It was day 18 of a 21-day course in the Oregon Cascades, and our crew was eating macaroni and cheese in the shadow of Mt. Thielsen. We had navigated class III rapids and hiked over 60 miles on the Pacific Crest Trail. We spent the day hiking off-trail over a steep mountain pass in the heat of the sun. Everyone was exhausted, including the Instructors. And the next day? We were planning on a peak attempt.
On day 19 we had another pre-dawn wakeup, and our crew of seven teenagers and two Instructors functioned like a well-oiled machine. We all did what we needed to do to have a successful day. Everyone carried the gear required to reach the summit of Mt. Thielsen, and we were right on schedule when we took an extended lunch break beneath the final section of technical climbing. Students took turns helping each other get through the hard parts of the approach hike and finding the best route to the top. A little bit later, we were standing on the summit high-fiving and taking in the views. In my experience, I know that not every crew reaches the summit, but if the group takes responsibility and dedicates itself to the entire process of challenge, self-discovery and vulnerability, resilience is slowly crafted and the group is capable of anything.
Designed by Challenge
Outward Bound courses are designed by challenge. Pushing boundaries and finding an individual’s physical and mental threshold is the very essence of a course. In the moment, it usually seems like one of the hardest things a student has been asked to do: days or weeks of being vulnerable, stepping outside of one’s comfort zone, and accepting the day’s challenge is a pretty big request. However, doing this over the course of days and weeks leads up to perhaps the greatest learning of participating in Outward Bound…resilience.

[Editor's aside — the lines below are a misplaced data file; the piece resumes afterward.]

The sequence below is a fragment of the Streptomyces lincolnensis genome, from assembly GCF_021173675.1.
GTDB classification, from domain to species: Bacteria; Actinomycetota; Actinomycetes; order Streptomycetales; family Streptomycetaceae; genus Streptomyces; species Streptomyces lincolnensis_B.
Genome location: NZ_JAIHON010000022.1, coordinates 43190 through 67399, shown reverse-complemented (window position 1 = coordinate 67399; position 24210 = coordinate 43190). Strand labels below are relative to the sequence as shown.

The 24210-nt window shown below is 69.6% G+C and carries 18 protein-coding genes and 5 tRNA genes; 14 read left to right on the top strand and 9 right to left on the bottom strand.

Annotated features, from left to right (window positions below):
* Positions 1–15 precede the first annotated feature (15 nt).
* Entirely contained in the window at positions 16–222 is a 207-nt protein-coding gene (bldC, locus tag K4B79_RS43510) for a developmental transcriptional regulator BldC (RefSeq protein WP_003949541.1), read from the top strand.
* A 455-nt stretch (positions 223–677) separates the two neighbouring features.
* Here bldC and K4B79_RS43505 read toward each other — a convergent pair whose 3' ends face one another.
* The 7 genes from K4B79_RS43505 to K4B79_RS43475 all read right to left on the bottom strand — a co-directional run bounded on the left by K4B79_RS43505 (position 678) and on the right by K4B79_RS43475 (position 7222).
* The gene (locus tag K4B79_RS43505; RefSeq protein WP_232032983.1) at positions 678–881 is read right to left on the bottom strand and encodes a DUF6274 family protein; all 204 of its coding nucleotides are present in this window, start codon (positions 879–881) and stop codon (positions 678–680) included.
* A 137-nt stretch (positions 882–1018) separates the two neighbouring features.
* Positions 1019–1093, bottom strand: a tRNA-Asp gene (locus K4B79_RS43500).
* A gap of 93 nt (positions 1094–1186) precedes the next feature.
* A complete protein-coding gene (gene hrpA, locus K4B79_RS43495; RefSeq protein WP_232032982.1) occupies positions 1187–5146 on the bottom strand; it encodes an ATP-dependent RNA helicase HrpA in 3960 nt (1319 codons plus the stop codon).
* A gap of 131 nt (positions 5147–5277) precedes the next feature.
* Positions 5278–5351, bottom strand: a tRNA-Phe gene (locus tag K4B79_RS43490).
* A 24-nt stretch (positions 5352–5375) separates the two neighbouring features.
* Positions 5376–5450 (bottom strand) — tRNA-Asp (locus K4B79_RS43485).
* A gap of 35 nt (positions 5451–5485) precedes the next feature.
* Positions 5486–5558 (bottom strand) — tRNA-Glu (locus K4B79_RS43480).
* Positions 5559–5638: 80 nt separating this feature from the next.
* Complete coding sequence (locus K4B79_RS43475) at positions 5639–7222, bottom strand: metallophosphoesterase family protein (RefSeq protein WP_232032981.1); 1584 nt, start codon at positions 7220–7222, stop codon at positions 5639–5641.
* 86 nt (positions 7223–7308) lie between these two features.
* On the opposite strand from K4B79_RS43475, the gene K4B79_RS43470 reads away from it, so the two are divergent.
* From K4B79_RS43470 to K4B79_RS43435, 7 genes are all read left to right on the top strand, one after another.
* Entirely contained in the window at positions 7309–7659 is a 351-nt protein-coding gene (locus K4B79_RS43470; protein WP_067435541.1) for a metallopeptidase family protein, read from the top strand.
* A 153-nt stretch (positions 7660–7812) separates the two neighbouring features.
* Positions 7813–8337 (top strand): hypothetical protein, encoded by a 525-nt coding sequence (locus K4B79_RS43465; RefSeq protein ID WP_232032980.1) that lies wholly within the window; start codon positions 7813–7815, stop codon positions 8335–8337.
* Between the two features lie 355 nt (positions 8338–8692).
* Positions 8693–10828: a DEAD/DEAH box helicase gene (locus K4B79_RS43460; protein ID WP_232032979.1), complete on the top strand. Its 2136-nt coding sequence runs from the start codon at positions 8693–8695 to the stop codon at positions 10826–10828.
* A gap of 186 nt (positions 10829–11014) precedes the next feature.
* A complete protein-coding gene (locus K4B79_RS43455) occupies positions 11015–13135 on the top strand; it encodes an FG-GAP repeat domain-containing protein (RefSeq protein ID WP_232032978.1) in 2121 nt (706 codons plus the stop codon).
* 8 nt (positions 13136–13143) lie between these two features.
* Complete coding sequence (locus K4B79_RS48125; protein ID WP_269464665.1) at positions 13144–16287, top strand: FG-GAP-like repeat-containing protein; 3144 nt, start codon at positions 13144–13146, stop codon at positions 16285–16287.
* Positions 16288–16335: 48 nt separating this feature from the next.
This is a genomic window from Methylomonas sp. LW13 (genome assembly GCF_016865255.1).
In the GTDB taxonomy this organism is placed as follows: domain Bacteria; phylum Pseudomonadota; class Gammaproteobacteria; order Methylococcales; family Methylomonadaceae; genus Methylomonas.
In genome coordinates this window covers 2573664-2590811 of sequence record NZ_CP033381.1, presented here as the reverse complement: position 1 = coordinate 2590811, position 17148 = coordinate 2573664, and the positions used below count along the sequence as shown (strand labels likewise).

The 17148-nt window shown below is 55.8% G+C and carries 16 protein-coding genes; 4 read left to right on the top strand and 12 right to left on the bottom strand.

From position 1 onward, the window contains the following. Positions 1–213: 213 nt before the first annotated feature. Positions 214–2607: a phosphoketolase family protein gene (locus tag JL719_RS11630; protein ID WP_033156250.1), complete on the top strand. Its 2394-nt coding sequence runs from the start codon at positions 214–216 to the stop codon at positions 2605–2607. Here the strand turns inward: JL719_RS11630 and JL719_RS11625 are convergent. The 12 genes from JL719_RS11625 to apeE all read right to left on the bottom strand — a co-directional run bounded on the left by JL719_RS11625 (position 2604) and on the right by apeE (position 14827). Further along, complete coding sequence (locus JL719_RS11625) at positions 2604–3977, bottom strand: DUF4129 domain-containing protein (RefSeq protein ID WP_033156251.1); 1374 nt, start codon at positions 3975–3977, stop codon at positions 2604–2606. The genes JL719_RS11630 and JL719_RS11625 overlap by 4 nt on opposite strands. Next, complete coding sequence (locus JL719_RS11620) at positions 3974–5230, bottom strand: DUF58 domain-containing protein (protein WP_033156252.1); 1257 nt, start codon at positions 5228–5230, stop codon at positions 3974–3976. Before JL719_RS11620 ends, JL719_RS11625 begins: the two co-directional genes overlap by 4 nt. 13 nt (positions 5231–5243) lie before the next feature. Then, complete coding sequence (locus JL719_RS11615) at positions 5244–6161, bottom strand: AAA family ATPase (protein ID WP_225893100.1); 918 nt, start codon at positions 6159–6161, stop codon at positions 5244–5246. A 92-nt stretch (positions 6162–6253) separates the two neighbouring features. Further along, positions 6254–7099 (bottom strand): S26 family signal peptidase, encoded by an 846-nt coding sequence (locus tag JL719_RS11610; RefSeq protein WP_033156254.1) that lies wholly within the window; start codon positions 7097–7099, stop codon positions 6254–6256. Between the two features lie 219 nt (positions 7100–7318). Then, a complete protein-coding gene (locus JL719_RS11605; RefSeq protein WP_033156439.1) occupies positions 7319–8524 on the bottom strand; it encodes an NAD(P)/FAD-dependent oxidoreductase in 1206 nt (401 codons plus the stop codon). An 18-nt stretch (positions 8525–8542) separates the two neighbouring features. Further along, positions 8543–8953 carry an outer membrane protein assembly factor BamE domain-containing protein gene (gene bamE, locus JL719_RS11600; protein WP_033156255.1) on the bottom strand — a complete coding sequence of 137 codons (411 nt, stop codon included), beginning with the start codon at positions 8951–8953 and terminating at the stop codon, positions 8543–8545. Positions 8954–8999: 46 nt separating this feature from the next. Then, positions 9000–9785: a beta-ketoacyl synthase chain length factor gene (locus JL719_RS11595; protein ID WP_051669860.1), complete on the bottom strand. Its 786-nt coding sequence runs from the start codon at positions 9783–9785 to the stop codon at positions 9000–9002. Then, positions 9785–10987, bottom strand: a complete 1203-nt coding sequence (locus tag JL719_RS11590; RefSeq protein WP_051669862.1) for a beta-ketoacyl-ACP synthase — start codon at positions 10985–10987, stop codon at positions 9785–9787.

It takes a high level of strength and fortitude to wake up early every day in a unique physical and social setting and to try new things. For students, this could mean anything from rock climbing for the first time or paddling a canoe. In the backcountry, there are certain things that students need to do to have a safe and successful course. Sure, some things are optional, but many less glamorous, day-to-day tasks have to be completed by the end of the day. The things that are normally easy back home become a new challenge. Finding a good place to sleep, preparing food and cleaning up after meals are no longer simple tasks. Of course, it’s a challenge and learning experience for every student to complete these tasks each day while striving for excellence.
Responsibility Is Key
Responsibility is a major learning objective across every Outward Bound program. As an Instructor, I take great joy and pride in watching young people realize that their peers are depending on each other for basic needs like food, water and shelter. Rising to the call to help one another with these things is usually a pivotal moment. The tasks mentioned above are the ones that the group doesn’t have a choice in whether or not they do. Learning this level of responsibility is crucial for the group to grow and reach its peak function. Lending a hand, embracing the mundane and getting the job done in a professional and timely manner are all important lessons to use back home. Over time, as they learn how to live in a new setting and accept responsibility, the crew starts to thrive and adversity is easily handled.